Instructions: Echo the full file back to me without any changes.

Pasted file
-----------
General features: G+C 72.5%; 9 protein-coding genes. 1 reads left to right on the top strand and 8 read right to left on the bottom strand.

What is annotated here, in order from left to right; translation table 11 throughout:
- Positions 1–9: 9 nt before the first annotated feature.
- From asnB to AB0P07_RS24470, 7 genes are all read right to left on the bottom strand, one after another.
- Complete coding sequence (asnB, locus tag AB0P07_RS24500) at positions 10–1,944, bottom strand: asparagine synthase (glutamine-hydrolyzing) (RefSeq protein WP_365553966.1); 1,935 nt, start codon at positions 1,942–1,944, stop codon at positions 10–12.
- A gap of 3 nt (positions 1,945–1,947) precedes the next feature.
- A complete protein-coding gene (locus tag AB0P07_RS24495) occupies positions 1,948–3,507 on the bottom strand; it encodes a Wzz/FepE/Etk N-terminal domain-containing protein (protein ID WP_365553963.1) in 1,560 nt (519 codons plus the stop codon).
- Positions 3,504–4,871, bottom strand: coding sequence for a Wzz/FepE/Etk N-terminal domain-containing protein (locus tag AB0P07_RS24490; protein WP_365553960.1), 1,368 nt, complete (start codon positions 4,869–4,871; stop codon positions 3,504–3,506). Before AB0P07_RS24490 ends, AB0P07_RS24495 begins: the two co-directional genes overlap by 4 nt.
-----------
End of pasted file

General features: G+C 72.5%; 9 protein-coding genes. 1 reads left to right on the top strand and 8 read right to left on the bottom strand.

What is annotated here, in order from left to right; translation table 11 throughout:
- Positions 1–9: 9 nt before the first annotated feature.
- From asnB to AB0P07_RS24470, 7 genes are all read right to left on the bottom strand, one after another.
- Complete coding sequence (asnB, locus tag AB0P07_RS24500) at positions 10–1,944, bottom strand: asparagine synthase (glutamine-hydrolyzing) (RefSeq protein WP_365553966.1); 1,935 nt, start codon at positions 1,942–1,944, stop codon at positions 10–12.
- A gap of 3 nt (positions 1,945–1,947) precedes the next feature.
- A complete protein-coding gene (locus tag AB0P07_RS24495) occupies positions 1,948–3,507 on the bottom strand; it encodes a Wzz/FepE/Etk N-terminal domain-containing protein (protein ID WP_365553963.1) in 1,560 nt (519 codons plus the stop codon).
- Positions 3,504–4,871, bottom strand: coding sequence for a Wzz/FepE/Etk N-terminal domain-containing protein (locus tag AB0P07_RS24490; protein WP_365553960.1), 1,368 nt, complete (start codon positions 4,869–4,871; stop codon positions 3,504–3,506). Before AB0P07_RS24490 ends, AB0P07_RS24495 begins: the two co-directional genes overlap by 4 nt.